Hurd says he's retiring from Congress to boost diversity within GOP

Hurd says he's retiring from Congress to boost diversity within GOP
© Greg Nash

Texas Congressman Will HurdWilliam Ballard HurdOVERNIGHT DEFENSE: Key impeachment witness retires | Duckworth presses for information | Subpanel advances defense measure | Democrats press for end to military transgender ban Karen Bass's star rises after leading police reform push The Hill's 12:30 Report - Presented by Facebook - States are pausing reopening MORE, the only African American House Republican, said he is retiring to help increase diversity in the GOP. 

On CBS's "Face the Nation" Sunday, Hurd — who has been more vocally opposed to President TrumpDonald John TrumpKimberly Guilfoyle reports being asymptomatic and 'feeling really pretty good' after COVID-19 diagnosis Biden says he will rejoin WHO on his first day in office Lincoln Project offers list of GOP senators who 'protect' Trump in new ad MORE than others in his party — denied that he isn't seeking another term over fear of the president's impact on a successful race in his purple district. 

"No I'm interested in helping other candidates like me. I think, I want to see a Republican Party that has more folks that, that look and sound and operate like I do," Hurd said. "I think it's an opportunity for me to help, you know, phenomenal candidates."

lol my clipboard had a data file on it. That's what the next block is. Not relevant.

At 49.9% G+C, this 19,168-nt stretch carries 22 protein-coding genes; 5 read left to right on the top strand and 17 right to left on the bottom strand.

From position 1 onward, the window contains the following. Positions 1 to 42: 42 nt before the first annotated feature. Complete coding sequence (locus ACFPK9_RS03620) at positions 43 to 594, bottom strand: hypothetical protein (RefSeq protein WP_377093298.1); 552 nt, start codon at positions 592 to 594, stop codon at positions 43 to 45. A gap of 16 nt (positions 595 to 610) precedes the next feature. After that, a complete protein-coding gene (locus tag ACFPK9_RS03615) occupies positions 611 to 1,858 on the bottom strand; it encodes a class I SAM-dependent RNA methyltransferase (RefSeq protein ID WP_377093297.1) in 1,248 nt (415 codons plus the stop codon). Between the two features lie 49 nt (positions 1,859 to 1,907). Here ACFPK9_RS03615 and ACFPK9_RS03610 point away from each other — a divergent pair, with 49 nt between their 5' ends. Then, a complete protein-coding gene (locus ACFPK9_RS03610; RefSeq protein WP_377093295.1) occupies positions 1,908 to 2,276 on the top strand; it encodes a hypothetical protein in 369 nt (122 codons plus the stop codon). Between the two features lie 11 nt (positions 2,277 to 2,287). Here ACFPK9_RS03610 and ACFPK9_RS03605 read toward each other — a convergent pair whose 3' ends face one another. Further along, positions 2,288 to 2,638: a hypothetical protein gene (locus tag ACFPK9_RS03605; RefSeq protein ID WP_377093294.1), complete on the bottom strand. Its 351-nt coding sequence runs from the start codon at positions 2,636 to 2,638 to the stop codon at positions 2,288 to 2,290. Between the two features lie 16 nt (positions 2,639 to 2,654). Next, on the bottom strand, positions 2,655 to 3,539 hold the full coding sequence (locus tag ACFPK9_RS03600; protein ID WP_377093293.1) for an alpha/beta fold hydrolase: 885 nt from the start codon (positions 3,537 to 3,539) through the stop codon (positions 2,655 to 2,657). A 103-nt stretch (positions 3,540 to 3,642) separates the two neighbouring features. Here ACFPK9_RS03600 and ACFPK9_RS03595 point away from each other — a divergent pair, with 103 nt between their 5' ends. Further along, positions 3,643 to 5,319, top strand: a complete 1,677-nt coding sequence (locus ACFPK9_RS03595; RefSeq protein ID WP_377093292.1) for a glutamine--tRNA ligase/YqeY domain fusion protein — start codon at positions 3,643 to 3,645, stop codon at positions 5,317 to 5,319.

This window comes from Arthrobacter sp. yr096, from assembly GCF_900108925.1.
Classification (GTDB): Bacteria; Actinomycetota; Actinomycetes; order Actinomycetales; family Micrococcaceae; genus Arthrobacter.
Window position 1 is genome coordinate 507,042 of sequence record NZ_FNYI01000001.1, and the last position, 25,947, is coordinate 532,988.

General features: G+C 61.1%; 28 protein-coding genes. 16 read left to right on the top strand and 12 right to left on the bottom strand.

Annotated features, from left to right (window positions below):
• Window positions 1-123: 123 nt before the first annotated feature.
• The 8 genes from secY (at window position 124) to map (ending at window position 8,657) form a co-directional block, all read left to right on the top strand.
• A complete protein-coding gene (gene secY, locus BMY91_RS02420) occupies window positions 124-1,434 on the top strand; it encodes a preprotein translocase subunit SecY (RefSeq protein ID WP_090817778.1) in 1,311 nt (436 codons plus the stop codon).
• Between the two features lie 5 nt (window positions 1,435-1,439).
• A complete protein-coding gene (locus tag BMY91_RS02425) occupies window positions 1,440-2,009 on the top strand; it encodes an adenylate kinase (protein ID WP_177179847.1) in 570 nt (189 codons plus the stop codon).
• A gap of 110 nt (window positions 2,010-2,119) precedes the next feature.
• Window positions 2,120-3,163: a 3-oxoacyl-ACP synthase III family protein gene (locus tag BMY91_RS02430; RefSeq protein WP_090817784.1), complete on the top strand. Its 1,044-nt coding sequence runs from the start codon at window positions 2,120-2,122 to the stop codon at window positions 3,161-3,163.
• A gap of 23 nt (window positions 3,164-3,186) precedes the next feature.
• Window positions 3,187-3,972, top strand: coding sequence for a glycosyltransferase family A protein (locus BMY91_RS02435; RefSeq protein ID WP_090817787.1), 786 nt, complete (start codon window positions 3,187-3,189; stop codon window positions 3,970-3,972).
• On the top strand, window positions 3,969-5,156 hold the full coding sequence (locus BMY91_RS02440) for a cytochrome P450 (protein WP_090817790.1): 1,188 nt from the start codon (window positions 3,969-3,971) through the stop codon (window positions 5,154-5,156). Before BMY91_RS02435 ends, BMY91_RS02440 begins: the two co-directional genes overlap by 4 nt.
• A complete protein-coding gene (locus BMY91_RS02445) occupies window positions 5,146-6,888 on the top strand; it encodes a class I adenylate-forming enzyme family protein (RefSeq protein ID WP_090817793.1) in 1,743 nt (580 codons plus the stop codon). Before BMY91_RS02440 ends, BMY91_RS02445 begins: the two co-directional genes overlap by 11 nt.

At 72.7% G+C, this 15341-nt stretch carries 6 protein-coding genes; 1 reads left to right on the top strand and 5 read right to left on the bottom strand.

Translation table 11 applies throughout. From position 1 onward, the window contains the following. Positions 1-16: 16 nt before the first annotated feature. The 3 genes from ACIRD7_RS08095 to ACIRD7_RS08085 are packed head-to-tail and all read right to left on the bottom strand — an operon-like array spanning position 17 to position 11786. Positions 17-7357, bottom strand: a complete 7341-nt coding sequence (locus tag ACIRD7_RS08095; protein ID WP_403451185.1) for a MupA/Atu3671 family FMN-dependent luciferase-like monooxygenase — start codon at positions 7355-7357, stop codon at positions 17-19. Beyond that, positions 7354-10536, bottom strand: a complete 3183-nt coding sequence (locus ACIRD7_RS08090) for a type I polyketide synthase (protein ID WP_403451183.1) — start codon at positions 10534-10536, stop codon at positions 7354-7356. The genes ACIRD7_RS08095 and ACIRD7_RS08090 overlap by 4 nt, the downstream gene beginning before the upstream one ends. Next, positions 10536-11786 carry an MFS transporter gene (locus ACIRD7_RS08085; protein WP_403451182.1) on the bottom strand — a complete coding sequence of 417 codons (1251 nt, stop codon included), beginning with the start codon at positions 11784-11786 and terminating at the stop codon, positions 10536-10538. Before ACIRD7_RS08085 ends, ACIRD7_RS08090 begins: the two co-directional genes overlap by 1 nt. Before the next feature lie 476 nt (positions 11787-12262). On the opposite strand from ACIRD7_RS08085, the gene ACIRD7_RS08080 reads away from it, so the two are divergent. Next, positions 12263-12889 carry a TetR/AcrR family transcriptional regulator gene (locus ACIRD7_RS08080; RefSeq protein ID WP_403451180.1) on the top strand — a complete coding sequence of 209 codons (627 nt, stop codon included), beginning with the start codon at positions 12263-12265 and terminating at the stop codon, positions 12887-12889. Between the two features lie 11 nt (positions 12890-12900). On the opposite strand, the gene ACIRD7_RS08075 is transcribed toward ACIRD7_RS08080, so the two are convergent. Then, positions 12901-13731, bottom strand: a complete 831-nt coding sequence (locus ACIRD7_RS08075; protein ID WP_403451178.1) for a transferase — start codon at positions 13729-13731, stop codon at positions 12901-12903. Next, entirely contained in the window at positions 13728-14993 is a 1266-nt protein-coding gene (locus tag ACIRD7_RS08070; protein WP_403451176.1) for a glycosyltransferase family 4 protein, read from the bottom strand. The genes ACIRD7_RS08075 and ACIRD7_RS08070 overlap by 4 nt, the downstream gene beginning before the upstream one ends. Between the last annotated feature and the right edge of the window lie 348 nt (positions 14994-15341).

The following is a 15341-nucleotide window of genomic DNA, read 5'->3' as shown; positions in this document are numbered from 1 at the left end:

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Hurd announced late last week he would be retiring, becoming the sixth House Republican in a week and from Texas to announce his departure as the GOP looks to gain back its House majority in 2020.

Hurd pushed back on the idea that being in Congress is the "end all or be all."

"The party is defined by the people that are in it, not necessarily the politicians. And so this gives me the freedom and flexibility to operate in other parts of the country," Hurd said. 

To gain back its majority, Republicans need to win 18 or 19 seats, the exact total depends on the outcome of a race for a North Carolina district. 

Now they will need to win back Hurd's district, which The Cook Political Report moved from a "Toss Up" to "Lean Democratic."